Tag Archives: Catholic Youth Organization

Queens native to host youth baseball clinic


| lguerre@queenscourier.com

Photos courtesy of Anthony Iapoce

A Queens native is hoping to establish a new baseball culture in the borough to foster more skilled players.

Anthony Iapoce, currently a hitting coordinator with the Chicago Cubs, has two decades of professional baseball experience playing and coaching with various teams. He will host his first youth baseball clinic on Saturday, December 14 at Fitzgerald Gym at Queens College from 9 a.m. to 1 p.m.

“The most important factor in the camp is just being influential to the kids and teaching them the right fundamentals when it comes to the game,” Iapoce said.

The camp is the first in a series he hopes to expand before introducing a borough-wide clinic for coaches to learn advance drills and network.

Iapoce, who is a native of Astoria, grew up playing baseball in Queens. He played Catholic Youth Organization baseball at St. Joseph’s parish, and later at Monsignor McClancy Memorial High School in East Elmhurst.

After playing college baseball for Lamar University in Texas, he played for 11 years in the minor leagues with the Milwaukee Brewers and the Florida Marlins (now Miami Marlins), where he compiled a .273 batting average in 845 games and reached Triple-A– the highest level before the major league.

After he stopped playing baseball, he became a coach in the Marlin’s minor league system and then a hitting coordinator with the Toronto Blue Jays. Last year, he received a call from the Cubs to provide hitting guidance for their minor league players. Having traveled around the country for a long time, he recently moved back to Queens and is excited about establishing a camp in his hometown.

“This is a huge deal for me, because it’s the first camp I’ll do where I’m from,” Iapoce said. “It hits the heart pretty good. It gives you goosebumps just talking about it.”

His clinic at Queens College will be limited to about 35 players so that he can give more personal attention to each participant. Iapoce and fellow minor league coaches and players will focus on improving the youngsters’ fundamentals and mechanics in all positions. He hopes to create the coaches’ clinic based on the success of the camps.

“What we are trying to do in Chicago is create a winning culture in the minor leagues,” Iapoce said. “We are trying to create this culture of teaching in Queens, more importantly to the coaches.”

For more information about Iapoce’s baseball clinic, contact him at 347-351-5233 or click here. The camp cost $145 for one player or $125 per player for a group of five and is open to boys and girls from ages nine to 13.

 

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Rockaway Sandy survivor to run New York City Marathon for 20th time


| lguerre@queenscourier.com

Photo courtesy of John Edwards

Rockaway Park resident John Edwards, 59, was hoping to run the ING New York City Marathon for the 20th time last year, but Mother Nature had other ideas.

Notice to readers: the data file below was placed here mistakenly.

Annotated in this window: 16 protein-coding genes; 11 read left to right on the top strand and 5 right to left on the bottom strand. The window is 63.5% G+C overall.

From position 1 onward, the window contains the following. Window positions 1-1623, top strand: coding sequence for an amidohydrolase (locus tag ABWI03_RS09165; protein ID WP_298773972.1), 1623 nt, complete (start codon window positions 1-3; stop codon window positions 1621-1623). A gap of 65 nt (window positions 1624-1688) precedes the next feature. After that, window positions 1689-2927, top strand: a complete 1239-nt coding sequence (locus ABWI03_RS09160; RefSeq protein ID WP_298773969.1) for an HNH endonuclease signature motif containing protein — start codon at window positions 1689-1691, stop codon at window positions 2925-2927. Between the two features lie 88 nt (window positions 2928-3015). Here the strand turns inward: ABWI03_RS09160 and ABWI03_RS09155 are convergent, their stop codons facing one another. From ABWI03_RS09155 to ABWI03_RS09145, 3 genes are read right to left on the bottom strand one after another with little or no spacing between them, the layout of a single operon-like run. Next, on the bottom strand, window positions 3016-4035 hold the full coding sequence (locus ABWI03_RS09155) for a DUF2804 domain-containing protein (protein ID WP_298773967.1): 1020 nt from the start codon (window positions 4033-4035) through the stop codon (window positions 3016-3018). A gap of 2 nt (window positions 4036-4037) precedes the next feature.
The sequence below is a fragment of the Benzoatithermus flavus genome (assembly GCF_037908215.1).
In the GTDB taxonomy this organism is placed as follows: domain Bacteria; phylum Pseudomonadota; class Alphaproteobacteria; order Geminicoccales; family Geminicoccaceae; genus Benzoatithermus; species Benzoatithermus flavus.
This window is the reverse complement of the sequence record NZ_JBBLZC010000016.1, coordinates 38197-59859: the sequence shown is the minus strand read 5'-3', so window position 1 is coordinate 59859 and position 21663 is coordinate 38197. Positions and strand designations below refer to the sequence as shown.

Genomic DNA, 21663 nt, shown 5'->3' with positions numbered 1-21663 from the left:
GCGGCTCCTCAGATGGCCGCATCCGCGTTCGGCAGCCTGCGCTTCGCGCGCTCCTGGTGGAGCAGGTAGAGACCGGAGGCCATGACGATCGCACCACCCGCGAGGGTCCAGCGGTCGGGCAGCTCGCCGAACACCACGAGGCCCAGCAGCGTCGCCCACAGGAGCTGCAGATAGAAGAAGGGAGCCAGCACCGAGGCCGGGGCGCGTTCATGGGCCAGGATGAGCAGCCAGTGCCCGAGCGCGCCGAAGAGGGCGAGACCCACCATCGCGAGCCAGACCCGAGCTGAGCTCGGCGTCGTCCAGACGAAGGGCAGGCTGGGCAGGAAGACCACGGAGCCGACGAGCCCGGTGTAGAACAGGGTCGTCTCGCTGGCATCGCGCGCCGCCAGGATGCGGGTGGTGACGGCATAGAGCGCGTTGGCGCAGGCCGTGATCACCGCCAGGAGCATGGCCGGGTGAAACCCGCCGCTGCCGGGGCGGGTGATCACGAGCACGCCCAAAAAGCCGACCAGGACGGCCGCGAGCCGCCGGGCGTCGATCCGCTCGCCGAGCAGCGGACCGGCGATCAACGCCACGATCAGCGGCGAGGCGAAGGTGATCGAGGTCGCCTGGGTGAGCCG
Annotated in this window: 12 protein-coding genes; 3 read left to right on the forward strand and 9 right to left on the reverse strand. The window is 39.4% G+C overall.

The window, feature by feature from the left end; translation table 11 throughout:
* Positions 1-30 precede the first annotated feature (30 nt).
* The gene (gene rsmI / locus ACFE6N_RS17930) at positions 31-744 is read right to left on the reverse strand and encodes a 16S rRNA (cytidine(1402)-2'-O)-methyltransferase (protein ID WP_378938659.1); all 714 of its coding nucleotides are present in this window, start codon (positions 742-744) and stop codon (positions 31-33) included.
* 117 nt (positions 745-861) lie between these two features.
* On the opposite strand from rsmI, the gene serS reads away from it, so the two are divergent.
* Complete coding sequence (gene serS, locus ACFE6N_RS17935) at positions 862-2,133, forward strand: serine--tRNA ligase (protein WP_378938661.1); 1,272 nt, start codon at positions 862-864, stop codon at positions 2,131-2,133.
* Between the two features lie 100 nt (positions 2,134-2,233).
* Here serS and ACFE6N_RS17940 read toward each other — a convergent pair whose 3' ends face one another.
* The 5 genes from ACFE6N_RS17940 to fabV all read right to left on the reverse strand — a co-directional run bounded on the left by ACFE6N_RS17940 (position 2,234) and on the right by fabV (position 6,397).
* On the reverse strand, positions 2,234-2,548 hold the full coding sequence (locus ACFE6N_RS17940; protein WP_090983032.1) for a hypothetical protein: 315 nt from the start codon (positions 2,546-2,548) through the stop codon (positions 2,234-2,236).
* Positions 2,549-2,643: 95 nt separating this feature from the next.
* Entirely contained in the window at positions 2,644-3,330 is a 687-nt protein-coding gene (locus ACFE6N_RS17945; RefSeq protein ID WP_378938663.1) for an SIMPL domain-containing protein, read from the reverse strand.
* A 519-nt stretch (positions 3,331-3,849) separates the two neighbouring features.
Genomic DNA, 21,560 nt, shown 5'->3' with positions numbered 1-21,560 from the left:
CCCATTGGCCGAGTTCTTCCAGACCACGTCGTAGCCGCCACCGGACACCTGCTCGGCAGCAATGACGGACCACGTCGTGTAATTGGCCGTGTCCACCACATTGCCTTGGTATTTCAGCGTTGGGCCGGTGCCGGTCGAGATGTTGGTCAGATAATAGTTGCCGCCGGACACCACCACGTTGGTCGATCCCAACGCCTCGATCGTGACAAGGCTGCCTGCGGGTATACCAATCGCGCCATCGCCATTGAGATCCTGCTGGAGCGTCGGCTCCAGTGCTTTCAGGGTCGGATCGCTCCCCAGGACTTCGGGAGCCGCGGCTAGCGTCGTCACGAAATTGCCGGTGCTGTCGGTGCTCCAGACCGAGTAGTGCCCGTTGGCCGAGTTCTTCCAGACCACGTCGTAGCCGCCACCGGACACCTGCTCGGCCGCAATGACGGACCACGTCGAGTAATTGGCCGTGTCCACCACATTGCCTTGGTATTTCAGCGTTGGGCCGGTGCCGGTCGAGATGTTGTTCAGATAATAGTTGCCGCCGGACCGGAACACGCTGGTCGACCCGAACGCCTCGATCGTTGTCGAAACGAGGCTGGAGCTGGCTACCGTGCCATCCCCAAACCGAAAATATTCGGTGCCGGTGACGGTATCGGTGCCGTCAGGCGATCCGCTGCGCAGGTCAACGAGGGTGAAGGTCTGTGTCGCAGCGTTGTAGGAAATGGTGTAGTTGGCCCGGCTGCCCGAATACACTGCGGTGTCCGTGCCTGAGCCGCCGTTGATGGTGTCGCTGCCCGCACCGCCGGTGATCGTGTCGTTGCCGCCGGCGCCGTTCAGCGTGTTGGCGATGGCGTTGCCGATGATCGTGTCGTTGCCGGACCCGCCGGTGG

The race was canceled due to the massive city-wide damage caused by Superstorm Sandy. But it wasn’t a time for Edwards, who is not related to the politician, and his family to look forward to a marathon anyway.

Sandy flooded his basement, ruining irreplaceable pictures, documents and furniture, destroyed windows in his house and totaled two of the family’s cars. Edwards estimated that the damage cost more than $60,000.

“People were going from house to house helping each other and people were covered with sewer water,” Edwards said. “I don’t think it was time to be celebrating a New York City Marathon when we had people down here who didn’t know what they were going to do the next day.”

Now, nearly a year later, he has repaired his house and replaced items lost, thanks in part to insurance. And as part of his return to normalcy, Edwards is once again gearing up for the Marathon on November 3.

“I’m looking forward to it,” Edwards said. I don’t expect to run fast, I expect to just get through it.”
Edwards, a manager of a bakery on Long Island, began running when he was 27 years old.

At that time he routinely played baseball in Brooklyn bar leagues with friends.

“On the weekend we played ball, ate burgers, drank beer and gained weight,” Edwards said. “But then the groundballs would be going through your legs, because of the gut you’d be growing, so [a friend suggested] let’s go and do a little running.”

Edwards and teammates eventually began entering races and he developed a love for running. In 1982 he entered and completed his first city marathon. Since then he has completed numerous races around the city and his hobby evolved into an addiction of sorts.

As he is training for the Marathon, Edwards wakes up as early as 3:30 a.m. to do daily runs, which can vary from a short three miles to much longer distances, such as a recent 18-mile Marathon prep race.

“I think it’s a combination of sheer pride and natural endurance and then love of the sport,” Mary, Edwards’ youngest daughter, said.

Edwards is known throughout the community as a “running guru.”

He founded the Rockapulco Running Series in 2001, which are various runs in the Rockaways throughout the year, including themed half marathon runs for Christmas, Labor Day and Memorial Day. He is also a member of the local running club the Rockaway Gliders.

Edwards restarted the local Catholic Youth Organization track team at nearby St. Francis de Sales in 1996 so his daughters could run with other youngsters. But even after his children outgrew the league, he continued to train young runners for nearly a decade.

His daughters will now join him in his 20th Marathon. After more than three decades the hobby has become a family bonding activity for Edwards, one that Sandy wasn’t able to break.

“It’s been a way for us to stay connected,” Edwards said. “It’s nice.”

 

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